Web management consoles have been an administrator’s friend for quite some time. However, they have been an attacker’s best friend since conception. Management consoles often have the hardware primarily integrated into servers and devices to make the administration and troubleshooting of that equipment much easier. As these consoles are deployed into our environment, it is frequently found that they are forgotten about: out of sight out of mind. We leave them off of our patch management programs, even though they are quite frequently installed in the environment with default credentials. Attackers have built word lists based on these default usernames and passwords that are publicly available by the manufacture configuration guides. Due to the fact that administrators need this information when they configure the equipment, the onus to change the credentials falls on the organization.
Home Depot is reporting that it could be the point of origin for a massive credit card breach. Multiple banks, correlating compromised accounts, hint that the large home improvement retailer’s 1,977 US stores could have been compromised as far back as April. If true, it could easily dwarf the Target breach last holiday season.
Over the weekend you’ve probably seen news reports about celebrities being hacked and their private pictures and videos being posted and distributed all over the Internet. Most of the details about what happened are speculative at best, but most reports center around Apple’s iCloud service. While one can question why anyone would take and store naked pictures of yourself on your phone or a cloud service like iCloud…this “hack” is most likely due to a brute force attack on the iCloud service. These are not new attacks contrary to what the mainstream media will tell you. They happen to celebrities and regular people like you every day.
Within the last few years, there has been growing popularity in social engineering attacks. We have experienced a change in both end user and attacker behavior, resulting in adaptations in attack methods. Although the attacks are becoming more malicious, the technology to prevent them remains the same.
The government has been issuing warnings for a month now, and finally organizations are beginning to listen.
On Friday, The Department of Homeland Security (DHS) published a release encouraging retailers using Point of Sale systems (PoS) to proactively check for malware infections. While always a good practice, recent releases are in response to multiple breaches that occurred last week and throughout 2014. So far, seven PoS providers/vendors have confirmed that clients of their in-store cash register systems are affected. Keep in mind, these are only the companies to have publicly come forward. It is estimated that over 1,000 American businesses have been affected; the number may be higher.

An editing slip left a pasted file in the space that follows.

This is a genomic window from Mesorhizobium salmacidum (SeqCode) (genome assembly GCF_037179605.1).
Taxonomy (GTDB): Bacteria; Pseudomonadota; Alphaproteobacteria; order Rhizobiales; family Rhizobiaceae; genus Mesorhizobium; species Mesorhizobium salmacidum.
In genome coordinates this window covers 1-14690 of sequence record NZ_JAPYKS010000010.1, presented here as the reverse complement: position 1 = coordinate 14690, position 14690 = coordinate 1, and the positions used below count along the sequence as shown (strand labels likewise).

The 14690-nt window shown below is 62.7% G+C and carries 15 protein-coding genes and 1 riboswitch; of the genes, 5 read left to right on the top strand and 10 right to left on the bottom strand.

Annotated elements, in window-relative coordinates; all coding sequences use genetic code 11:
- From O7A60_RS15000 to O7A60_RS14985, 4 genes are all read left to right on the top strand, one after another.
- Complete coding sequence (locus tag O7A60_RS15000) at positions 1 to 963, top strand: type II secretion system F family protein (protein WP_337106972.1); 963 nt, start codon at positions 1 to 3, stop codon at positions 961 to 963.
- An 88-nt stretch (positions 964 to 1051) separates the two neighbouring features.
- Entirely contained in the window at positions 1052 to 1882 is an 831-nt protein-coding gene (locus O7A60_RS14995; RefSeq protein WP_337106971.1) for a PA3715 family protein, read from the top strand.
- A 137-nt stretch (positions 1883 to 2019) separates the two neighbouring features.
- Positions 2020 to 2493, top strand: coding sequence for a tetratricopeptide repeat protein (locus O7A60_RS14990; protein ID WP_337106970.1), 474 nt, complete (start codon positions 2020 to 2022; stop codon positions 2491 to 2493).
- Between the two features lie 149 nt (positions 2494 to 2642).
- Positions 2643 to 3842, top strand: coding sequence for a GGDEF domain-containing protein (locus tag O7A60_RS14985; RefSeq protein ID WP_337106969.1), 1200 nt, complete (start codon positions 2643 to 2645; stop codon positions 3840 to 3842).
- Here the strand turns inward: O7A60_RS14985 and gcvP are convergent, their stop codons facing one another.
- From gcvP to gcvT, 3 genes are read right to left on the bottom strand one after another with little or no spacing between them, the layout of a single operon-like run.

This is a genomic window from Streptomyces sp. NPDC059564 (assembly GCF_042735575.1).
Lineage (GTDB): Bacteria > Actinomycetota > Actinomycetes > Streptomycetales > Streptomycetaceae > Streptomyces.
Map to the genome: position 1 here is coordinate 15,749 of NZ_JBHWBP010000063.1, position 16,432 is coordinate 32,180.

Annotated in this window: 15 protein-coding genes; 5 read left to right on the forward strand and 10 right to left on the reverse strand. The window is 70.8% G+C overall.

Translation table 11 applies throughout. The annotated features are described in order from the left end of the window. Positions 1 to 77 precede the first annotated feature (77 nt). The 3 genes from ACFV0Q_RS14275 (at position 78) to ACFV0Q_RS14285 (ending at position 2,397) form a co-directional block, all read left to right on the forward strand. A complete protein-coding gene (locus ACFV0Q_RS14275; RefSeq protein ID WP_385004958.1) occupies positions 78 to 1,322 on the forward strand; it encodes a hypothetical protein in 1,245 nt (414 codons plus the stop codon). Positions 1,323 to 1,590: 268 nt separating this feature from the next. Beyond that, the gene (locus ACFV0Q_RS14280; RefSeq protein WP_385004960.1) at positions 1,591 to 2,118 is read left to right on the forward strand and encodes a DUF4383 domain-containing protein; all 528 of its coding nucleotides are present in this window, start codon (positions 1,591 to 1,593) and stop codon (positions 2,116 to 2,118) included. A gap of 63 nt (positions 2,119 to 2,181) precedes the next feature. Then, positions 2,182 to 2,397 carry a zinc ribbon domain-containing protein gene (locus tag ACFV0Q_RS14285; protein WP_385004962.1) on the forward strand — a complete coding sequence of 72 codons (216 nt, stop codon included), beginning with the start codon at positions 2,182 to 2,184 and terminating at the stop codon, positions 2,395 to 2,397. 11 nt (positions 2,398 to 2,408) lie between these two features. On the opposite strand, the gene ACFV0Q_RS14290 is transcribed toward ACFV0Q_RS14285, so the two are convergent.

As Jason mentioned in his post, last week brought yet more breaches to light in the form of Community Health Systems and now UPS Stores. To be fair, the UPS Stores breach affects a much smaller population, however at potentially 105,000 transactions, it still represents a significant concern. Actually, it’s telling that 105k seems small compared to the other numbers we are used to seeing.
All too often I hear the phrase, “compliance does not equal security”. While this statement is absolutely true, the statement in itself does not provide sufficient context. Compliance does not equal security, it more closely aligns with baseline governance for a subset of data. Security is merely a piece of the overall governance puzzle. Many business executives still see compliance as hindrance to success as opposed to a means to mitigate risk. Compliance is the beginning of the governance process, not the end. Concepts for the subset of data required to be protected by Federal mandate or Industry regulation can be applied across systems for an overall mitigation strategy, maturing your holistic security program.
As we mentioned in the introduction to this blog series, SecureState has reviewed years of data in order to develop these attack vector results. By a decisive margin, weak passwords is clearly the leading attack vector. Weak Passwords have plagued organizations from day one; however, the startling trend is not the attack vector itself, but the proliferation of bad habits which have been ingrained into our users over the years.
During one of the SANS sessions for the For408 course, a question (challenge) was raised by me if it was possible to prevent Windows from logging key user-artifacts. Many user-artifacts, such as thumbnail views, Internet history, recent file opened, etc., are written to disk in defined areas. Our test was to attempt to lock down these areas to prevent user-action artifacts from being written and ultimately not being seen by an investigator.
Like most areas of study, there are certain analogies that we learn as students that stick with us for the rest of our careers. In medical school, you might learn to associate the circulatory system with a tree and its branches, likewise a chemist might be taught to think about atoms as building blocks. No wonder, then, that the concept of an information security “kill chain” has so disrupted the way that we look at our own field. This concept, introduced by Lockheed Martin’s Mike Cloppert in 2009 and then formalized in 2011 as the Cyber Kill Chain® is quickly replacing the traditional “onion” mentality of how we defend our networks.